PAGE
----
impossible to overstate how crucial good writing is to the picture book.  

    Most beginning picture book writers think of fiction, but non-fiction picture books are an important part of the genre and are under-represented in the slush pile. Castles in the Sea, by Larry Jackson, is an excellent example of the non-fiction picture book. If you have specialized knowledge in an area that appeals to children, and you can communicate it clearly, the non-fiction picture book is worth considering. This is also one area where you may be able to contribute to the visual side of the book, as good quality photographs related to your topic would certainly be considered an asset by most publishers even if an illustrator is employed.

    While waiting to be published, you could enter the Writers’ Union of Canada’s Writing for Children competition, which has an annual deadline in April. Entries are limited to manuscripts under 1,500 words, written by those who have not yet been published in book form and do not have a publishing contract. Your $15 entry fee will allow you to compete for a $1,500 prize. The winner and top eleven additional manuscripts are submitted to a Canadian publisher. Some of these have gone on to become books. You can find more information on the TWUC Writing for Children Competition page.
     What happens when your picture book text is accepted for publication? In many publishing houses, the collaboration on picture book illustrations is between the illustrator and in-house designer. You may be allowed some input during this process, but be prepared for the possibility you may not. Good illustrations will enlarge the text, adding details suggested by the story. If you find you are not going to be consulted about the artwork and you have ideas that would enable an illustrator to enrich your text, communicate them to your editor.

    You will likely be splitting royalties with the illustrator. Instead of 10%, you will get 5% for example. PLR is also split 50-50, so that a picture book (like a book that has been translated into French) will earn you half a hit every time it shows up. Publishers also divided the subsidiary rights between author and illustrator. This may be done so that primarily visual rights go to the artist while primarily literary rights go to the author, but some rights may be divided arbitrarily. The main thing is to ensure that the division seems equal. In fact, of course, profits from the sale of these rights may benefit one partner more than the other depending on what’s sold.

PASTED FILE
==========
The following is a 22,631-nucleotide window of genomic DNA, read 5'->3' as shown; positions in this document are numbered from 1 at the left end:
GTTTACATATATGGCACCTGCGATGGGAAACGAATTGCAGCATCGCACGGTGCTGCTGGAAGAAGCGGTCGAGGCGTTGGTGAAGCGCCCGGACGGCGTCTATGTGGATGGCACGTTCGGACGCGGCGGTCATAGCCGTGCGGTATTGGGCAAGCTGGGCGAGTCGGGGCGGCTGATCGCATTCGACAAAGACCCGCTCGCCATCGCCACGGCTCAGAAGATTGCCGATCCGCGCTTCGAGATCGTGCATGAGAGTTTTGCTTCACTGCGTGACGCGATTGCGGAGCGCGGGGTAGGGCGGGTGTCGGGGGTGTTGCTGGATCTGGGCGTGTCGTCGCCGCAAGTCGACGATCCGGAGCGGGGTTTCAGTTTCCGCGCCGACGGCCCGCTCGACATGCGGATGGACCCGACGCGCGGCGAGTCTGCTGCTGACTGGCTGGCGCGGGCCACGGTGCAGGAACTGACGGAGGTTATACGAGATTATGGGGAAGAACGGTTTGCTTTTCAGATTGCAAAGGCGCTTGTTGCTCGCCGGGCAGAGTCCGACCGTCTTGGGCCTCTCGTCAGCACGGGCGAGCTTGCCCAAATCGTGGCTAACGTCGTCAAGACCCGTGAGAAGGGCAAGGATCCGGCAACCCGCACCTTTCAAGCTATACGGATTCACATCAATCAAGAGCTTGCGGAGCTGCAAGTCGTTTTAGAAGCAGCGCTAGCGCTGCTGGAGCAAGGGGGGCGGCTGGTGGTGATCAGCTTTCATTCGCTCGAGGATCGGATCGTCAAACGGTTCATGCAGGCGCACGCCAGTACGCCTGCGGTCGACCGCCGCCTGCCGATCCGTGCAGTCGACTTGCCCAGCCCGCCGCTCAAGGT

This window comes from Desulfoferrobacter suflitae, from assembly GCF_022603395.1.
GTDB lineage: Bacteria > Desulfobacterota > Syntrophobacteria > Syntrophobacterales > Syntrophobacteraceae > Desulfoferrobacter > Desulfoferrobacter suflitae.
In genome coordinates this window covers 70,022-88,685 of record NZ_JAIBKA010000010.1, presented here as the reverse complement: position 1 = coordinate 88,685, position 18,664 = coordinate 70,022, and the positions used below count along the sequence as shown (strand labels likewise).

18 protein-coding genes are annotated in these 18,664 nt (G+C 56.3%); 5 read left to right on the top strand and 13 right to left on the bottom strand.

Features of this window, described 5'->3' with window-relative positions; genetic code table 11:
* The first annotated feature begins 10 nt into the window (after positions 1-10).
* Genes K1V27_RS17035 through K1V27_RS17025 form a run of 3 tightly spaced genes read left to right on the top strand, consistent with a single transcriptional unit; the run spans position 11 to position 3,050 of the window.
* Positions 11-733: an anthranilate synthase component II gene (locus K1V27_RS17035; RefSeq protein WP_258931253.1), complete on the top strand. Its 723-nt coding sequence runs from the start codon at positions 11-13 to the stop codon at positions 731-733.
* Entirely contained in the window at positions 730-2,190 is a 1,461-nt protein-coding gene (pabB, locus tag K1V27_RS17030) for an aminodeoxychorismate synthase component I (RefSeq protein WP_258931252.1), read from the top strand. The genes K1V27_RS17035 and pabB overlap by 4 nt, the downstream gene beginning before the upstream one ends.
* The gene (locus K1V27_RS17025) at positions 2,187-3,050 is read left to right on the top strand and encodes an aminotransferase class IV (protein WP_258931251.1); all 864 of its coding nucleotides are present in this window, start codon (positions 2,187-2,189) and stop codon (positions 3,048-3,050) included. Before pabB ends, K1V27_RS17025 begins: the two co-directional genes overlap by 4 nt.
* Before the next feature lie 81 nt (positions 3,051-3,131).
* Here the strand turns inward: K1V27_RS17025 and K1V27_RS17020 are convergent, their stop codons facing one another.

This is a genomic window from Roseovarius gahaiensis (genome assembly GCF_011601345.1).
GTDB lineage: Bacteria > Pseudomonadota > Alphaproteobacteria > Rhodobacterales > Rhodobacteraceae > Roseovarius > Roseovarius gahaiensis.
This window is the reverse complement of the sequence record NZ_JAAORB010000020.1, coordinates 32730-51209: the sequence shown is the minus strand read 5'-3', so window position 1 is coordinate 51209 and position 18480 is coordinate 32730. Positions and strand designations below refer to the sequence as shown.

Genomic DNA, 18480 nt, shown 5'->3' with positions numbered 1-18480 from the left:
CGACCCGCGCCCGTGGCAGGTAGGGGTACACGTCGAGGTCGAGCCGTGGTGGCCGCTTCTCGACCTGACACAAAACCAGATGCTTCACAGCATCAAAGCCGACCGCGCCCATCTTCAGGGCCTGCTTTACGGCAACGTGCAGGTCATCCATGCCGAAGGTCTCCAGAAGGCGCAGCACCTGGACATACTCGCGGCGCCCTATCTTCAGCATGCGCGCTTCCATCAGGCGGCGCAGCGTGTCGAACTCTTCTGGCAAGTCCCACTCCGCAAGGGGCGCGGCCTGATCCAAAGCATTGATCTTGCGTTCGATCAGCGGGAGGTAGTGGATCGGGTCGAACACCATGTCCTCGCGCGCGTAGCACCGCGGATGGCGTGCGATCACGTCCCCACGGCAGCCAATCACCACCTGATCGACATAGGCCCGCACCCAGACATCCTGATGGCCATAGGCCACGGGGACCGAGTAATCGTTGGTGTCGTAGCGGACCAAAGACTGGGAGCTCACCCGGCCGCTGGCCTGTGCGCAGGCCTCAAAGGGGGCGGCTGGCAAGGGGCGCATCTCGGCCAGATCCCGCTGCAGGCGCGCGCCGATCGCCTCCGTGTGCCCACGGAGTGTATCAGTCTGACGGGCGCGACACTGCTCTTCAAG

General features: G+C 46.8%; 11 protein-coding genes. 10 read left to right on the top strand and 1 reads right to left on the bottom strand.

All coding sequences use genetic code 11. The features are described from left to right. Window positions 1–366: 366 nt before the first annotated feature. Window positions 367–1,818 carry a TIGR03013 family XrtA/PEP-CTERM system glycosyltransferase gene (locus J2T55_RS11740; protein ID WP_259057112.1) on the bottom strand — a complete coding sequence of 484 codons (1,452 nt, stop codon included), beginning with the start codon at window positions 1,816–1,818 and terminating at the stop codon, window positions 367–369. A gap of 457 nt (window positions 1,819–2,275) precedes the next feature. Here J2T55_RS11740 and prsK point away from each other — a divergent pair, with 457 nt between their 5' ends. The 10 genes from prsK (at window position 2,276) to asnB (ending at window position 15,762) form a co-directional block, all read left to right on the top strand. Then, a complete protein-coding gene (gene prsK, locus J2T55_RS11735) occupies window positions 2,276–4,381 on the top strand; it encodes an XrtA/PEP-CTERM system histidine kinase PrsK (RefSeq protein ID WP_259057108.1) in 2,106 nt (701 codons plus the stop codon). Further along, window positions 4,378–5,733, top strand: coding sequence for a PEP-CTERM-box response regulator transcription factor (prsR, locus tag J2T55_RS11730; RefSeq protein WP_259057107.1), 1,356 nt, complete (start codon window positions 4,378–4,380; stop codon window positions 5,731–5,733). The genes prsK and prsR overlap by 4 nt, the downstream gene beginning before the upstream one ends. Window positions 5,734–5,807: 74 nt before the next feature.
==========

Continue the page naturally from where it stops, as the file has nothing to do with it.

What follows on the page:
To see how one Canadian picture book was put together, from inspiration to finished product, visit the National Library of Canada’s Page by Page web site. The book used in this project, Zoom Upstream, was written by a well-established Canadian author, Tim Wynne-Jones, so many of the conventions that generally apply to the first time picture book author have been ignored. You will lnotice, for example, that the author chose his own illustrator, something a first-time author could not depend on being able to do.

    For any picture book author, the ability to read your work fluently and communicate with young children is important. School visits make up a good part of most children’s authors’ incomes. It pays to develop an engaging presentation which should include a dramatic reading of your work with visual props. Small children will automatically assume you wrote the story, drew the pictures and printed and bound the book yourself so prepare a brief discussion of how the book was put together. Teachers especially appreciate writers who talk about the editing process and how much reworking goes into even the most basic text.

    Like any other genre, the writer’s degree of professionalism is often a good indicator of success. Keep a stack of picture books by your bedside table. Learn as much about them as you possibly can. Figure out what works and what doesn’t. Take every possible opportunity to hone your writing skills. The path from idea to publication is often difficult, but the picture book can be a rewarding experience.